At first, it seems like an easy proposition—setting up an account on Facebook or Twitter and keep running updates about your company. After all, millions of teenagers and grandmothers do it every day. But there are unexpected challenges that come with a company staking a claim in new media venues: obstacles that get in the way of maintaining a neat and orderly operation that distributes the content you want while building your own community.
Disruptions to your social media strategy come in two distinct flavors: spam and negative feedback. To manage both, it’s not simply enough to set up static safeguards (ie. fan and comment approval systems); you need to actively police your wall, Twitter feed, or blog comments.
Spam can come as supposed fans posting messages on your own wall: solicitations to visit a specific blog or buy prescription medicine online. Oftentimes, spammers will target your industry specifically to lessen the chance that their missive will be detected. As a good policeman of your content, delete all spam messages immediately, and block the spammer from your system. Trust us, you’ll have a cleaner wall in the long run.
While criticism can be constructive, negative or angry feedback on your wall can be distracting and damage your reputation in an online space. By all means, answer questions and do your best to engage your community, but outright “troll” messages should be deleted. If a message is angry but making a valid point, engage a fan in a more personal way using a messaging system, and leave the public drama behind.
Until next time,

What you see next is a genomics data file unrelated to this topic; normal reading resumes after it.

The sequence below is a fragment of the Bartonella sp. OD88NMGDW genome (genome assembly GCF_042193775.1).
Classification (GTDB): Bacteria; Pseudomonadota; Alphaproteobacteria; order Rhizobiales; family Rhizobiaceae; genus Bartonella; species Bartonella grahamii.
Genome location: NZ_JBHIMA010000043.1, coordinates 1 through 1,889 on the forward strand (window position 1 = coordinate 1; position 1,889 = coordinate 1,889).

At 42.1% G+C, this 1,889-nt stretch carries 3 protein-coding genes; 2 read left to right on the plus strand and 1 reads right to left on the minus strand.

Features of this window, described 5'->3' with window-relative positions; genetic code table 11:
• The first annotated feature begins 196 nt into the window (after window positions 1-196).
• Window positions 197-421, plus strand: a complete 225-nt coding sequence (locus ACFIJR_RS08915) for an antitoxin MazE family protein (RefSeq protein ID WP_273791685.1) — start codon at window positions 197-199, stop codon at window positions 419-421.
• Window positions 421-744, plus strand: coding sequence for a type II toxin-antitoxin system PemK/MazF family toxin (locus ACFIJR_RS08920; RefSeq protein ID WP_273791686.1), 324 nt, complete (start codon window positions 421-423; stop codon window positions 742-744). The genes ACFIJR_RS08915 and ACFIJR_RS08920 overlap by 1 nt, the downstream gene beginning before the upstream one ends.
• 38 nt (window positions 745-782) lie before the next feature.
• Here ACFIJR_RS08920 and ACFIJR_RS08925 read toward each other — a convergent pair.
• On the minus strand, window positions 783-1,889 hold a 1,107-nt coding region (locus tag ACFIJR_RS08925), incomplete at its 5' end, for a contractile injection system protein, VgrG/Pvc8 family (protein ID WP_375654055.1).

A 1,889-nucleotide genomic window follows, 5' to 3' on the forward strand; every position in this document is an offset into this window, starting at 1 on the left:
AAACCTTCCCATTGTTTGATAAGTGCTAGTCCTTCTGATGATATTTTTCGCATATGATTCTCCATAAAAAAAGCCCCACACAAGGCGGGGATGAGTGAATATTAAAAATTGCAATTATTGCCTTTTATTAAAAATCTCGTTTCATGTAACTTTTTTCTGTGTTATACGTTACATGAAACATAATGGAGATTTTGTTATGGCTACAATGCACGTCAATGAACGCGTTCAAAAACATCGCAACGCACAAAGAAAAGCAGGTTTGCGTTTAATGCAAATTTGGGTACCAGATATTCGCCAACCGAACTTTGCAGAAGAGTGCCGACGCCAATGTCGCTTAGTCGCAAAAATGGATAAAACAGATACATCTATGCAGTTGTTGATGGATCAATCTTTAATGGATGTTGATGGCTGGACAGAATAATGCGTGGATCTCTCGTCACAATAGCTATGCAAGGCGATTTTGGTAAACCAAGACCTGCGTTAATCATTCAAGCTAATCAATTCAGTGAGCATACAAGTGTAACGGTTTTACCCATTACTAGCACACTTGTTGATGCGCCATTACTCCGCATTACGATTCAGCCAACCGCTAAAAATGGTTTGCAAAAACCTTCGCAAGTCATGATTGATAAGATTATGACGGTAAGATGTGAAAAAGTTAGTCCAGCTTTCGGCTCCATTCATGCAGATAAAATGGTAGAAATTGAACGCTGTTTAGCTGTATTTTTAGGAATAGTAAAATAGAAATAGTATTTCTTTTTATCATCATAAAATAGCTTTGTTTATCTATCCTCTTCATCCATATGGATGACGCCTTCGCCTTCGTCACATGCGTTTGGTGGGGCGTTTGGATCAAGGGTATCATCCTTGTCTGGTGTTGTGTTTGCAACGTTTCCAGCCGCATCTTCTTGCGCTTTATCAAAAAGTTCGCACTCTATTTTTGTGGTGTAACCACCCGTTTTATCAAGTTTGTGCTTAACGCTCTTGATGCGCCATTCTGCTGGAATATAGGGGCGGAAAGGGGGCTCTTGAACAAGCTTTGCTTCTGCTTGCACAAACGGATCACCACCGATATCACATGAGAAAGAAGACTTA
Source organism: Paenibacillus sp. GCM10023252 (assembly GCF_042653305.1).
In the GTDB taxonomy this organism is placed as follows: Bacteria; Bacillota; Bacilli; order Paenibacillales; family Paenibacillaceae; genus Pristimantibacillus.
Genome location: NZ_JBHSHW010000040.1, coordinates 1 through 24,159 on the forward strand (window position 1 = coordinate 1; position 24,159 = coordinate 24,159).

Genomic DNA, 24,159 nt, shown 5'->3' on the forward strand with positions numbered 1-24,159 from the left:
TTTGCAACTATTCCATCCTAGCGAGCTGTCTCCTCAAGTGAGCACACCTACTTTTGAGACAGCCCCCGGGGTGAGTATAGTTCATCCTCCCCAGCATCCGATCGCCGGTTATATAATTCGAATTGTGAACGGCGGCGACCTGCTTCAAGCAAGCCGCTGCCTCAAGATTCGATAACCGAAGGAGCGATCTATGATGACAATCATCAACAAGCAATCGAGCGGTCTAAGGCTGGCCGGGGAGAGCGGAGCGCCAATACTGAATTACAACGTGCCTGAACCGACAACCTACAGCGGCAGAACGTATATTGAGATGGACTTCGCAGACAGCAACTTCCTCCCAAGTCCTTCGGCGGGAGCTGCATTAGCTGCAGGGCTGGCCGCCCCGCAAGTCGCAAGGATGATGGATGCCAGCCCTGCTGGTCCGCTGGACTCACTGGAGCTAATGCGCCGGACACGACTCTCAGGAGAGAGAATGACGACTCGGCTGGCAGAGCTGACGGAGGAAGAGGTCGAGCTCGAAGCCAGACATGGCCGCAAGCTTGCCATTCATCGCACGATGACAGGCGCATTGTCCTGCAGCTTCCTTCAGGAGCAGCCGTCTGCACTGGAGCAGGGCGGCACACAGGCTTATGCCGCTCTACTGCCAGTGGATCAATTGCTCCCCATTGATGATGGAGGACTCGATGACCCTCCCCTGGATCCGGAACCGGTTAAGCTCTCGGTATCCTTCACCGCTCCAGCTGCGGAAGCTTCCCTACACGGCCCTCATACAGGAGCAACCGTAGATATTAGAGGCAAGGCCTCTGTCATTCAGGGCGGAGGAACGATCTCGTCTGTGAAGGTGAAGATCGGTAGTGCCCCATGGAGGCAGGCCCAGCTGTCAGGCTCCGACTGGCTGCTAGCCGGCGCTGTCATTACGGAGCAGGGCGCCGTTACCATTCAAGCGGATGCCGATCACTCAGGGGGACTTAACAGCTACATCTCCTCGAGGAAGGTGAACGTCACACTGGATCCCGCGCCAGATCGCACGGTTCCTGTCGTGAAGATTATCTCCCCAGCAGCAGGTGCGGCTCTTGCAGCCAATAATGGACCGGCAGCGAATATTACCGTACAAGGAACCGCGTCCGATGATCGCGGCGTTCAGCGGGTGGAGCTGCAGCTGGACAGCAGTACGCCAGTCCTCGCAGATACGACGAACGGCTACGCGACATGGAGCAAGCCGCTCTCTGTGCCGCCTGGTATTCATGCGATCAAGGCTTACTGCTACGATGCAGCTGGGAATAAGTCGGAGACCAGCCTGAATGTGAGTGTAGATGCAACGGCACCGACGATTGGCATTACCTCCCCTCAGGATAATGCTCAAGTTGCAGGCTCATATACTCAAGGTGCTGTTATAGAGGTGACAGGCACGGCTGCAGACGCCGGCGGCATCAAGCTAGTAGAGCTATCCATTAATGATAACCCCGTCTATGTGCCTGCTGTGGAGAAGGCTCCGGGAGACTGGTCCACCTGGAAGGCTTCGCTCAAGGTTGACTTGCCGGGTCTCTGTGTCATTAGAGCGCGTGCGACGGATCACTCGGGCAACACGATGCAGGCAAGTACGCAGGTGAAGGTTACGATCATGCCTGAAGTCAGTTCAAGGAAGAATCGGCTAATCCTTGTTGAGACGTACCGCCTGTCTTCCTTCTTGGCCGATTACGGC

Social media remains an amazing resource for companies seeking to attract quality candidates—without spending large sums of money. The “popcorn message” nature of Twitter allows businesses to present relevant information while skipping everything non-essential. However, it’s still up to you to make your tweets count. Here are a few tips to help you along.
Cover the essentials: Job title, responsibilities, location, and qualifications.
Answer direct messages: It’s impossible to explain the full scope of a job in 140 characters. Many job seekers root out further information by writing direct messages, that can in turn help you connect with potential hires.
Tweetup. Mix up your job posting by hosting hiring events, advertised in part by your Twitter account.
Join networks. If your “followers” list is a little slim, get the word out by joining job-specific networking groups. Your messages will be re-tweeted and you’ll get more impressions per post.
Don’t spam. If you post more than once or twice in day, you’ll be running the risk of annoying your base. Just like the length of your messages, keep things slim.
As the American economy enters a period of recovery and growth—albeit slower growth than many of us would prefer—eyes once again turn toward advertising. Advertising in any economy lays a solid foundation for development of your own, but in times of want, it often takes a back seat to other budgetary concerns.
Advertising, whether for recruitment purposes in building a stronger, more capable company, or in promoting your services and product to customers, is the engine of success. Now, as we enter a period of economic recovery, it’s more important than ever to convince an increasingly consumeristic market to invest in your brand. Advertising will:
1. Make more jobs – Attract the right type of employees to your company, or drive the economy forward through sales.
2. Reduce selling costs – By creating a demand, you’re streamlining the way your product reaches its target destination.
3. Grow company profits – On average, every dollar invested in advertising sees itself multiply by half again. Targeted advertising will grow your investment even further.